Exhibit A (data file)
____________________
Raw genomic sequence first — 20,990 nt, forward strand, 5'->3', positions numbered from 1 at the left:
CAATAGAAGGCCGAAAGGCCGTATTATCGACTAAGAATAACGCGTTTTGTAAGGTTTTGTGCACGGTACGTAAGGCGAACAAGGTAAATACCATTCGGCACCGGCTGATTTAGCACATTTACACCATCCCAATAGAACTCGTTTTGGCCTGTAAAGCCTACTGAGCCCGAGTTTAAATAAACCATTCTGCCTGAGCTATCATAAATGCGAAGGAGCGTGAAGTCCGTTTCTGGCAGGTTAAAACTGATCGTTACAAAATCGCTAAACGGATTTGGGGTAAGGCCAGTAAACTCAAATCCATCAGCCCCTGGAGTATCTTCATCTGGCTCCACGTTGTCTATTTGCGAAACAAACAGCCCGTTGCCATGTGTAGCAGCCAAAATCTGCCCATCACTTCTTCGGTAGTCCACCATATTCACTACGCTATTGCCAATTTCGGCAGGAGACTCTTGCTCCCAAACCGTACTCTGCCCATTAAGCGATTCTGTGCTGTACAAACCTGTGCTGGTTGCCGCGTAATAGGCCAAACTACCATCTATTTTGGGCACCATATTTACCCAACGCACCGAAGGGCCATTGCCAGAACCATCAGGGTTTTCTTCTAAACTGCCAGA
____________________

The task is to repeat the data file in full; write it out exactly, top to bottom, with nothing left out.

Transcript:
Raw genomic sequence first — 20,990 nt, forward strand, 5'->3', positions numbered from 1 at the left:
CAATAGAAGGCCGAAAGGCCGTATTATCGACTAAGAATAACGCGTTTTGTAAGGTTTTGTGCACGGTACGTAAGGCGAACAAGGTAAATACCATTCGGCACCGGCTGATTTAGCACATTTACACCATCCCAATAGAACTCGTTTTGGCCTGTAAAGCCTACTGAGCCCGAGTTTAAATAAACCATTCTGCCTGAGCTATCATAAATGCGAAGGAGCGTGAAGTCCGTTTCTGGCAGGTTAAAACTGATCGTTACAAAATCGCTAAACGGATTTGGGGTAAGGCCAGTAAACTCAAATCCATCAGCCCCTGGAGTATCTTCATCTGGCTCCACGTTGTCTATTTGCGAAACAAACAGCCCGTTGCCATGTGTAGCAGCCAAAATCTGCCCATCACTTCTTCGGTAGTCCACCATATTCACTACGCTATTGCCAATTTCGGCAGGAGACTCTTGCTCCCAAACCGTACTCTGCCCATTAAGCGATTCTGTGCTGTACAAACCTGTGCTGGTTGCCGCGTAATAGGCCAAACTACCATCTATTTTGGGCACCATATTTACCCAACGCACCGAAGGGCCATTGCCAGAACCATCAGGGTTTTCTTCTAAACTGCCAGA